Julian Master never planned to become a photographer. “Growing up, I was more interested in recording music and recording albums,” he says. “At some point I started carrying a little camera around because I felt compelled to take photos of my friends all the time. It was hard to explain the urge.” Now a product photographer for kitchen electrics, Master is also an expert at capturing comical, weird and surreal photography.
From a close up of a seagull scarfing down a french fry to a woman with rollers in her hair walking through Flushing in Queens, his photographs articulate something oddly foreign and uncannily familiar about American culture. “I think the surrealness factor is interesting. I’m interested in things that perhaps couldn’t exist in real life,” he says. From the thousands of pictures he takes every year, Master only shares 100 or less. “I wouldn’t say I see the world from a surreal lens exactly, but the photos that make it through the cut might come across as a little surreal because that’s what I’m interested in showing.”
While he often goes unnoticed (“It’s New York, and people are really busy.”), Master sometimes interacts with his subjects. “I’ll take a photo of somebody and I’ll talk to them a little bit after about what I’m doing,” he says. “I’ll explain it to them [that] they had a cool or funny hat or [were] trying to change their shoes.” Indeed, for all the strangeness in his photography, Master is determinedly down to earth. “If they see that you’re nice and don’t mean them harm, they will react kindly back.”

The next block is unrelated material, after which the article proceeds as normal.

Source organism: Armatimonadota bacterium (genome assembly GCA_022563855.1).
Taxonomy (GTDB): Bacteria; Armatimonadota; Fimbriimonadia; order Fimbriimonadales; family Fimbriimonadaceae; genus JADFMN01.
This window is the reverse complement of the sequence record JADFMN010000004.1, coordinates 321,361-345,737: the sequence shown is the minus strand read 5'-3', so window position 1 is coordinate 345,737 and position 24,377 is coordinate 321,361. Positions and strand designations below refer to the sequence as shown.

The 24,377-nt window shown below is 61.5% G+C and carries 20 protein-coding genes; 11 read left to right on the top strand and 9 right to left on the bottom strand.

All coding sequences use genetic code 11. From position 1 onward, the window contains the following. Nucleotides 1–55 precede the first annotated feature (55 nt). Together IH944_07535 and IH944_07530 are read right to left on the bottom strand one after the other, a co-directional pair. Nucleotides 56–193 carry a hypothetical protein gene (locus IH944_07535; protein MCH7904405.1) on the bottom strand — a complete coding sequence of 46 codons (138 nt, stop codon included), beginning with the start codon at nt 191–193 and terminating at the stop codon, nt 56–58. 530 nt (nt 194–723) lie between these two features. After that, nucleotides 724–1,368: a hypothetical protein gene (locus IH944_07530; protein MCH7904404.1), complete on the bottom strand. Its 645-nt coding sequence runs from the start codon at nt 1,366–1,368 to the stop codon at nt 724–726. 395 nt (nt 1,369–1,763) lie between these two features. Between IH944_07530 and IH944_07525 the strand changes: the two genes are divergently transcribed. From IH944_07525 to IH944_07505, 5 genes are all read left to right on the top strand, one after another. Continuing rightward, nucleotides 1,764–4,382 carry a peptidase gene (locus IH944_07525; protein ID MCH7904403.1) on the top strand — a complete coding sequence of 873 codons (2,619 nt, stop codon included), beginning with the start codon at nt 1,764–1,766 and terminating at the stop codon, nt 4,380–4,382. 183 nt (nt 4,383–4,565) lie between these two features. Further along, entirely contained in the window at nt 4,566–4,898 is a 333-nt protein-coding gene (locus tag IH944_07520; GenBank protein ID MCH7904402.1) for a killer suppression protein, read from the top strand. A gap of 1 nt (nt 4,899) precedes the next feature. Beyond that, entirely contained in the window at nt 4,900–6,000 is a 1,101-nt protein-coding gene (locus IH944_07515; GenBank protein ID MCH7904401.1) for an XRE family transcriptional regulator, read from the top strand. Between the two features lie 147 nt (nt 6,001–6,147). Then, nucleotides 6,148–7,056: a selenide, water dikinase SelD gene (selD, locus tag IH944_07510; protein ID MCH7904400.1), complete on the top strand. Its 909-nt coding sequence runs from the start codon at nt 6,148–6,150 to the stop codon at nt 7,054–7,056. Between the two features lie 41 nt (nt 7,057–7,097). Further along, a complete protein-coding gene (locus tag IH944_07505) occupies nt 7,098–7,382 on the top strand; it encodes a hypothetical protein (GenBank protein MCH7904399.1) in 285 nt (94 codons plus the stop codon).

Apart from his own street photography, Master also photographs clients like American Apparel and VICE. Perhaps one of his most interesting shoots was for the Westminster Kennel Club Dog Show.
By no means a dog show authority (“I like to pet a nice dog, but I’m not in the dog show world at all except the one night we shot it.”), Master focused on the vulnerability of the handlers as well as the overall seriousness of the event. “It was interesting the manner and the way people went about making their dogs better than other dogs. A lot of it had to do with presentation of self, how they dressed, acted, and even what they were eating on the day. A lot of the trainers were getting made up. They were on display as well during competitions.”
In the future, Master plans to create a more cohesive series of work rather than individual “one-off” shots. “I’m interested in longer form work, which makes it a lot more vibrant. I’m not there yet.”